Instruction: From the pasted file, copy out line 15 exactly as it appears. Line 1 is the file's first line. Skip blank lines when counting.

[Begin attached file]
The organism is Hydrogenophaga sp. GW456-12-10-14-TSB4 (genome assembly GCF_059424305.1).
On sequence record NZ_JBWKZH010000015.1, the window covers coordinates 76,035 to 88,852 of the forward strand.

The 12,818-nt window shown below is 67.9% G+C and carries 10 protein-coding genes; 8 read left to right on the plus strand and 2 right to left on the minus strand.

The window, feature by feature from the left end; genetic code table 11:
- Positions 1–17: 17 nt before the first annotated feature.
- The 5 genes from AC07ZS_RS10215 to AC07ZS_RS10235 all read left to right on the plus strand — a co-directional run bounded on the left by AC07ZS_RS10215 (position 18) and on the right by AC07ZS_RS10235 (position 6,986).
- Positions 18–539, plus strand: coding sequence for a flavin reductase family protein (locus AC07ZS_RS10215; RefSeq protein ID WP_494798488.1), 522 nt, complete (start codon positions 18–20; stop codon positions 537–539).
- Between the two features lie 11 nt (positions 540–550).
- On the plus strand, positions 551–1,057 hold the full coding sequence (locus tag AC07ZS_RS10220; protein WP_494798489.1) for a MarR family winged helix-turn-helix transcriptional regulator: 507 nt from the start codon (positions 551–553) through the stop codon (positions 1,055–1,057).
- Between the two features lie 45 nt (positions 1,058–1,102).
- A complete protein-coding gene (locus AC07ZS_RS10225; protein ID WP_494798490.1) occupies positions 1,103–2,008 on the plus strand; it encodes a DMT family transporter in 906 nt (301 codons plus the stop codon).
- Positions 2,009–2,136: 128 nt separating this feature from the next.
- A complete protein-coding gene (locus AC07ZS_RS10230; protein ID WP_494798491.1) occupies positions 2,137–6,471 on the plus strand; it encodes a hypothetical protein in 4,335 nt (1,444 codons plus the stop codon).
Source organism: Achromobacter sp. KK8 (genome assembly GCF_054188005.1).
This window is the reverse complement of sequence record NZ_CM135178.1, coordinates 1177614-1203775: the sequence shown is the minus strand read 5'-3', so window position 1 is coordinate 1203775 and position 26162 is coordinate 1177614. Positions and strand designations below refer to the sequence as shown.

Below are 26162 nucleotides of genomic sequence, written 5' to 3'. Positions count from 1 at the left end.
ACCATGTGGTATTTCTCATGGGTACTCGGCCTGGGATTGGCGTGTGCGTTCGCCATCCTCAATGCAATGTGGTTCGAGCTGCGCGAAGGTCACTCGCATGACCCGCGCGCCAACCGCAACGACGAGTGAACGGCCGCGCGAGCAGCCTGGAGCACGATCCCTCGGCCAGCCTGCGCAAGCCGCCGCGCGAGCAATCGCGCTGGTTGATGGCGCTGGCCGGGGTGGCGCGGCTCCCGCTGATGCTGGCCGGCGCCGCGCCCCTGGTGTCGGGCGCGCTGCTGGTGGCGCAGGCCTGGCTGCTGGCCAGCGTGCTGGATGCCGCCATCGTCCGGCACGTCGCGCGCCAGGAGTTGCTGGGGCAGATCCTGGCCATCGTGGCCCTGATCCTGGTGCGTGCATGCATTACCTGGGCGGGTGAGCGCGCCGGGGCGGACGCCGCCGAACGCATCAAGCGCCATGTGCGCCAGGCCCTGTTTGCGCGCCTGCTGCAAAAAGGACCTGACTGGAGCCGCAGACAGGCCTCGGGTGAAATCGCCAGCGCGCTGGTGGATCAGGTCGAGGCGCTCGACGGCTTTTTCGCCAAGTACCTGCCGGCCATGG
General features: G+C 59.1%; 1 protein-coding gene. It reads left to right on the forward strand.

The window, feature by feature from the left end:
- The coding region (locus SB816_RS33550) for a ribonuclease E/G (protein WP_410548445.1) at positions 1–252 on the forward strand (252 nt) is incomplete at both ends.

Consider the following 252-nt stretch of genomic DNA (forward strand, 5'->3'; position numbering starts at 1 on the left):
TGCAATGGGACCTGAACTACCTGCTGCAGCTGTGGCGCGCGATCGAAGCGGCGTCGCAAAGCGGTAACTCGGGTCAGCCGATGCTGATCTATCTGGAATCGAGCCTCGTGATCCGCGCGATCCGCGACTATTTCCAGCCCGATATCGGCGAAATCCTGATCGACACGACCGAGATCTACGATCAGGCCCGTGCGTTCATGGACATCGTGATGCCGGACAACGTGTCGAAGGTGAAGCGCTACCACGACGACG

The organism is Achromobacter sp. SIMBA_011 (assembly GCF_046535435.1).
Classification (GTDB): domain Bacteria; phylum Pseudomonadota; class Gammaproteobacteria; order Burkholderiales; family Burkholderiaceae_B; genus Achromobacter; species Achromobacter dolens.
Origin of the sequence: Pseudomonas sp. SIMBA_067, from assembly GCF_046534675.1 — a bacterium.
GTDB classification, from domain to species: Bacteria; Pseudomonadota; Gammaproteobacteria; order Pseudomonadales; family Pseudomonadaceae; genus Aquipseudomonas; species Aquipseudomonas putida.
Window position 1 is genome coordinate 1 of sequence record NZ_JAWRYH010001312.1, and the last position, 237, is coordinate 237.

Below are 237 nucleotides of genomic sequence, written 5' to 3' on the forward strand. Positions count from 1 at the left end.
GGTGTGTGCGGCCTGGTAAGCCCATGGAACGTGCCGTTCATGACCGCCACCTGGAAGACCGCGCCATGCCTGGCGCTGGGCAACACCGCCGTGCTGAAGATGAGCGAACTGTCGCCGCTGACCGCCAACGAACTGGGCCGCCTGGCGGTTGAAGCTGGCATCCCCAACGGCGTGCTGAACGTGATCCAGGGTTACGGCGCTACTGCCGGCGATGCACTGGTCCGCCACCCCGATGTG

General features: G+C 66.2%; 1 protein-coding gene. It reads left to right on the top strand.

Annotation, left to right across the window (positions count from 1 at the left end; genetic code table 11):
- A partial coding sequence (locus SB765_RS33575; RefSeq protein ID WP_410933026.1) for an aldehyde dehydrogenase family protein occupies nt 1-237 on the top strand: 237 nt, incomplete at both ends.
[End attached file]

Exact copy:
This window is the reverse complement of sequence record NZ_CM135178.1, coordinates 1177614-1203775: the sequence shown is the minus strand read 5'-3', so window position 1 is coordinate 1203775 and position 26162 is coordinate 1177614. Positions and strand designations below refer to the sequence as shown.